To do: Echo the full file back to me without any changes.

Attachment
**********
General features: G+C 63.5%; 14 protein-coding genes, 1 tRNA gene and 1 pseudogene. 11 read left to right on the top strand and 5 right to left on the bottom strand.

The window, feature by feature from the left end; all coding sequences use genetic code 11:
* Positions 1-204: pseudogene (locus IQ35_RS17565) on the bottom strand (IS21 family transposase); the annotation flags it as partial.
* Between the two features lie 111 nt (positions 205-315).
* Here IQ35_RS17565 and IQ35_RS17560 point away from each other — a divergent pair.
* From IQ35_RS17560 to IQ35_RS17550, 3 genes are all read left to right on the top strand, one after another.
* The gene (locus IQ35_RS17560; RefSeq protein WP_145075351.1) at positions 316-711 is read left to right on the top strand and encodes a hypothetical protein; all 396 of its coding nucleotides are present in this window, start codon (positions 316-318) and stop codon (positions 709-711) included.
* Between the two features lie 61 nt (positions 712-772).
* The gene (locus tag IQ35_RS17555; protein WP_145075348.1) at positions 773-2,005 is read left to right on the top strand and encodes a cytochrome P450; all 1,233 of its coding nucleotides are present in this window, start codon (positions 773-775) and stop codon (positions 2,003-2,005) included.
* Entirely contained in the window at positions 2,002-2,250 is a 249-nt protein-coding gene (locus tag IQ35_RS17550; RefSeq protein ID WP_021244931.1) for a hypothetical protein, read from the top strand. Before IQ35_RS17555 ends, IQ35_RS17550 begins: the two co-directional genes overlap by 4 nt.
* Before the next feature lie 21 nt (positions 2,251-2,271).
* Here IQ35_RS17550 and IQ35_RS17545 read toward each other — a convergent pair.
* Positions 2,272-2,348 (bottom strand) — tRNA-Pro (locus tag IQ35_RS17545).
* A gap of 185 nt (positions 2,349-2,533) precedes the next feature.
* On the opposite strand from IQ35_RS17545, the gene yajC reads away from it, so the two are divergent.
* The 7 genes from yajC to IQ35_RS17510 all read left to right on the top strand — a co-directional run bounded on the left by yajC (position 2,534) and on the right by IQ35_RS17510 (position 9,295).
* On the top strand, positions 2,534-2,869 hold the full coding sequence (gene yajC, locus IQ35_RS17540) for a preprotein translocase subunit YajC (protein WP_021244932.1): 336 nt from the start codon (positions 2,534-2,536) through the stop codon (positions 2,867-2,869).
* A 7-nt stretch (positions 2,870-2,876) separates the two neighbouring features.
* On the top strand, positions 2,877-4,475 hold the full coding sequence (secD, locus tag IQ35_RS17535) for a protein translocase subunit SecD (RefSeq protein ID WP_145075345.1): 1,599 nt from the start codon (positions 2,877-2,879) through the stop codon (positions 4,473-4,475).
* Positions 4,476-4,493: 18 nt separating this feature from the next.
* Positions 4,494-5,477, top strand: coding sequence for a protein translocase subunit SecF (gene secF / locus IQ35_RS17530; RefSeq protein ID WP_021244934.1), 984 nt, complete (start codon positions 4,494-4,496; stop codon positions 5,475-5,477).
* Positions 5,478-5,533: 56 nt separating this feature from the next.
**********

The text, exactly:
General features: G+C 63.5%; 14 protein-coding genes, 1 tRNA gene and 1 pseudogene. 11 read left to right on the top strand and 5 right to left on the bottom strand.

The window, feature by feature from the left end; all coding sequences use genetic code 11:
* Positions 1-204: pseudogene (locus IQ35_RS17565) on the bottom strand (IS21 family transposase); the annotation flags it as partial.
* Between the two features lie 111 nt (positions 205-315).
* Here IQ35_RS17565 and IQ35_RS17560 point away from each other — a divergent pair.
* From IQ35_RS17560 to IQ35_RS17550, 3 genes are all read left to right on the top strand, one after another.
* The gene (locus IQ35_RS17560; RefSeq protein WP_145075351.1) at positions 316-711 is read left to right on the top strand and encodes a hypothetical protein; all 396 of its coding nucleotides are present in this window, start codon (positions 316-318) and stop codon (positions 709-711) included.
* Between the two features lie 61 nt (positions 712-772).
* The gene (locus tag IQ35_RS17555; protein WP_145075348.1) at positions 773-2,005 is read left to right on the top strand and encodes a cytochrome P450; all 1,233 of its coding nucleotides are present in this window, start codon (positions 773-775) and stop codon (positions 2,003-2,005) included.
* Entirely contained in the window at positions 2,002-2,250 is a 249-nt protein-coding gene (locus tag IQ35_RS17550; RefSeq protein ID WP_021244931.1) for a hypothetical protein, read from the top strand. Before IQ35_RS17555 ends, IQ35_RS17550 begins: the two co-directional genes overlap by 4 nt.
* Before the next feature lie 21 nt (positions 2,251-2,271).
* Here IQ35_RS17550 and IQ35_RS17545 read toward each other — a convergent pair.
* Positions 2,272-2,348 (bottom strand) — tRNA-Pro (locus tag IQ35_RS17545).
* A gap of 185 nt (positions 2,349-2,533) precedes the next feature.
* On the opposite strand from IQ35_RS17545, the gene yajC reads away from it, so the two are divergent.
* The 7 genes from yajC to IQ35_RS17510 all read left to right on the top strand — a co-directional run bounded on the left by yajC (position 2,534) and on the right by IQ35_RS17510 (position 9,295).
* On the top strand, positions 2,534-2,869 hold the full coding sequence (gene yajC, locus IQ35_RS17540) for a preprotein translocase subunit YajC (protein WP_021244932.1): 336 nt from the start codon (positions 2,534-2,536) through the stop codon (positions 2,867-2,869).
* A 7-nt stretch (positions 2,870-2,876) separates the two neighbouring features.
* On the top strand, positions 2,877-4,475 hold the full coding sequence (secD, locus tag IQ35_RS17535) for a protein translocase subunit SecD (RefSeq protein ID WP_145075345.1): 1,599 nt from the start codon (positions 2,877-2,879) through the stop codon (positions 4,473-4,475).
* Positions 4,476-4,493: 18 nt separating this feature from the next.
* Positions 4,494-5,477, top strand: coding sequence for a protein translocase subunit SecF (gene secF / locus IQ35_RS17530; RefSeq protein ID WP_021244934.1), 984 nt, complete (start codon positions 4,494-4,496; stop codon positions 5,475-5,477).
* Positions 5,478-5,533: 56 nt separating this feature from the next.